Tuesday, January 17, 2017

One down: Mimi gets the snip

It was an unnecessarily complicated journey to get Wilbur's mother spayed.

Except... that's not Wilbur's mother. (Isn't that a painting?)

Having spent more time around Cathy (name explanation: "because she's a cat") than usual across the morning and afternoon, building her trust in me and getting her used to being inside with the door closed for brief periods to make her impending overnight incarceration less of a shock, she was nowhere to be found when that time came, thanks to some badly timed rain.

Cats aren't supposed to eat anything for 12 hours before getting spayed, and we slopped through the mud with the clock ticking, trying to find a cat who's always bloody around nagging when you're just trying to put the washing out, but vanishes without a trace the one time you actually need her.

Maybe she's just very perceptive.

The only cat who responded to our calls was a different friendly neighbourhood female, and as she sat patiently on my doorstep and I prepared to dispense cat biscuits, I realised it was this or nothing. I was planning to get Mimi done next anyway (name explanation: "because she's a cat"), although preferably with some psychological preparation beforehand rather than being yoinked into a cat carrier and put in a spare bedroom decked out with the basic prison cell amenities (as if! That's way too many square metres per capita for a Philippine prison).

Mimi's endearingly meek temperament compared to catty Cathy at least meant we could run our first stray spay gauntlet on easy mode, though I would have preferred it if she'd used the litter tray I provided at some point during the night rather than immediately pissing into the cat carrier the next morning. Luckily, I had time to clean that up before the taxi arrived. She saved the poo for the taxi ride.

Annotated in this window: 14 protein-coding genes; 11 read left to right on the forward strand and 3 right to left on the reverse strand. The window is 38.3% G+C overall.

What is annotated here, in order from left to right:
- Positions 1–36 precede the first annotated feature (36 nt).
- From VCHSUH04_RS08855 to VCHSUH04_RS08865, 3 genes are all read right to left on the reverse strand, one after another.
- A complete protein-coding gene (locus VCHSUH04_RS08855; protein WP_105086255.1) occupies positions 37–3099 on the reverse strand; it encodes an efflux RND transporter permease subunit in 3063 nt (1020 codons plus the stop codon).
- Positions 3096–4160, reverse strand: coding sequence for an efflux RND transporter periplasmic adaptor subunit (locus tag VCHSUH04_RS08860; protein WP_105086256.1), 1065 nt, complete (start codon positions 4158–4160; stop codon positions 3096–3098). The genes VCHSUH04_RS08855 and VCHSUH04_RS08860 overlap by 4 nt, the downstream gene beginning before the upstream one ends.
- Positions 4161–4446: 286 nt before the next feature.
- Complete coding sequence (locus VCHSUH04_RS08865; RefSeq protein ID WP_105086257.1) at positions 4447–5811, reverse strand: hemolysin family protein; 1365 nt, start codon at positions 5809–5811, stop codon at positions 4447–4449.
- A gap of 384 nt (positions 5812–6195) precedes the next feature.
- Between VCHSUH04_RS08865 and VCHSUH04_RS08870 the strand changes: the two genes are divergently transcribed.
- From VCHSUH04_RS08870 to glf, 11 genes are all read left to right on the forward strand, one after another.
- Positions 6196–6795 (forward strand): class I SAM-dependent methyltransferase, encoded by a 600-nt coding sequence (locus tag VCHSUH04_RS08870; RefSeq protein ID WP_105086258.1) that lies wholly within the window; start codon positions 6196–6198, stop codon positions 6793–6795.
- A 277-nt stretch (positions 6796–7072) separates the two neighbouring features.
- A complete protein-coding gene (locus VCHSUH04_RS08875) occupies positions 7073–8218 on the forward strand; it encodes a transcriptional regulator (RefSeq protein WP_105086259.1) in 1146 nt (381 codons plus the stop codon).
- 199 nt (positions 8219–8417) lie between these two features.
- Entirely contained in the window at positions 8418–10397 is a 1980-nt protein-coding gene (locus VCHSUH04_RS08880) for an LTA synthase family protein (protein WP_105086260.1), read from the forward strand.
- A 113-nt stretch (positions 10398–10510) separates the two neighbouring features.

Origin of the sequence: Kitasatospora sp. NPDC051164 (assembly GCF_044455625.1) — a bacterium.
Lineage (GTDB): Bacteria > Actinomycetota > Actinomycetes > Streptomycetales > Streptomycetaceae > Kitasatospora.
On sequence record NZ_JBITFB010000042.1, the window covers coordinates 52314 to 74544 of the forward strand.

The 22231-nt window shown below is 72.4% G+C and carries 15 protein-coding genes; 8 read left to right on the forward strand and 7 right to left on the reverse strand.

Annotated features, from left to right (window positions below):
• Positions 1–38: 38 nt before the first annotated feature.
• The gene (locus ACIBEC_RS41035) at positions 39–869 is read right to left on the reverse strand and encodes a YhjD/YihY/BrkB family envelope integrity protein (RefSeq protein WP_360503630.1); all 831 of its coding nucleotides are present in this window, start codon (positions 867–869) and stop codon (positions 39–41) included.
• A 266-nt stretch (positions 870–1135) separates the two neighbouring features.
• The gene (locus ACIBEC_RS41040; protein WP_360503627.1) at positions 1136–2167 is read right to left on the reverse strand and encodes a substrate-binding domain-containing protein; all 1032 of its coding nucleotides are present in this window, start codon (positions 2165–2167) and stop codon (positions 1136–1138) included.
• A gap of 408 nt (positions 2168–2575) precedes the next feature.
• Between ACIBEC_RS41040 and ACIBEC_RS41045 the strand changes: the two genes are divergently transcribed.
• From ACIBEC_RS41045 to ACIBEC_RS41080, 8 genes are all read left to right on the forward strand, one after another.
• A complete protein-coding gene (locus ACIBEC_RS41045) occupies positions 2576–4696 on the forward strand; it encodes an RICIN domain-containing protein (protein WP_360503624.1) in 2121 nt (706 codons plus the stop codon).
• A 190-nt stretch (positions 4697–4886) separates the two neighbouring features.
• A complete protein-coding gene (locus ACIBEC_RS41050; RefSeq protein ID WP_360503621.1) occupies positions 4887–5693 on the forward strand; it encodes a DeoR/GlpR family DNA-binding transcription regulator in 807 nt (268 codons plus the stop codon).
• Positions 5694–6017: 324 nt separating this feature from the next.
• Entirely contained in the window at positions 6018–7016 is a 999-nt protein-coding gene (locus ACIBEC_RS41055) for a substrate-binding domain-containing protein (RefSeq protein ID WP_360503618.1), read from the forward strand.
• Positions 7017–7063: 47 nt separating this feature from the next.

After our local vet lied about this country's spaying laws in an attempt to sell us a pregnancy test, this charity put us in touch with a vet that offers discounted spaying to local cats to help control the stray population. Why not use them yourselves, if you live in Davao and there are unloved strays all over your neighbourhood breeding tragic children who'll most likely end up dead or blind? My kitten has special needs, I can't keep bringing more furballs into the house.

Have you got something more important to do, like sitting around all day under a tree with your t-shirt hitched up over your stomach drinking Red Horse and singing shit karaoke, assuming that one day a foreigner will move in and try to fix the problems you've irresponsibly allowed to happen? (I may be talking about some specific people here, but maybe you can relate).

Or maybe you are that foreigner, and similarly wasted most of last year reading books and watching TV? Touché. This is the responsible year.

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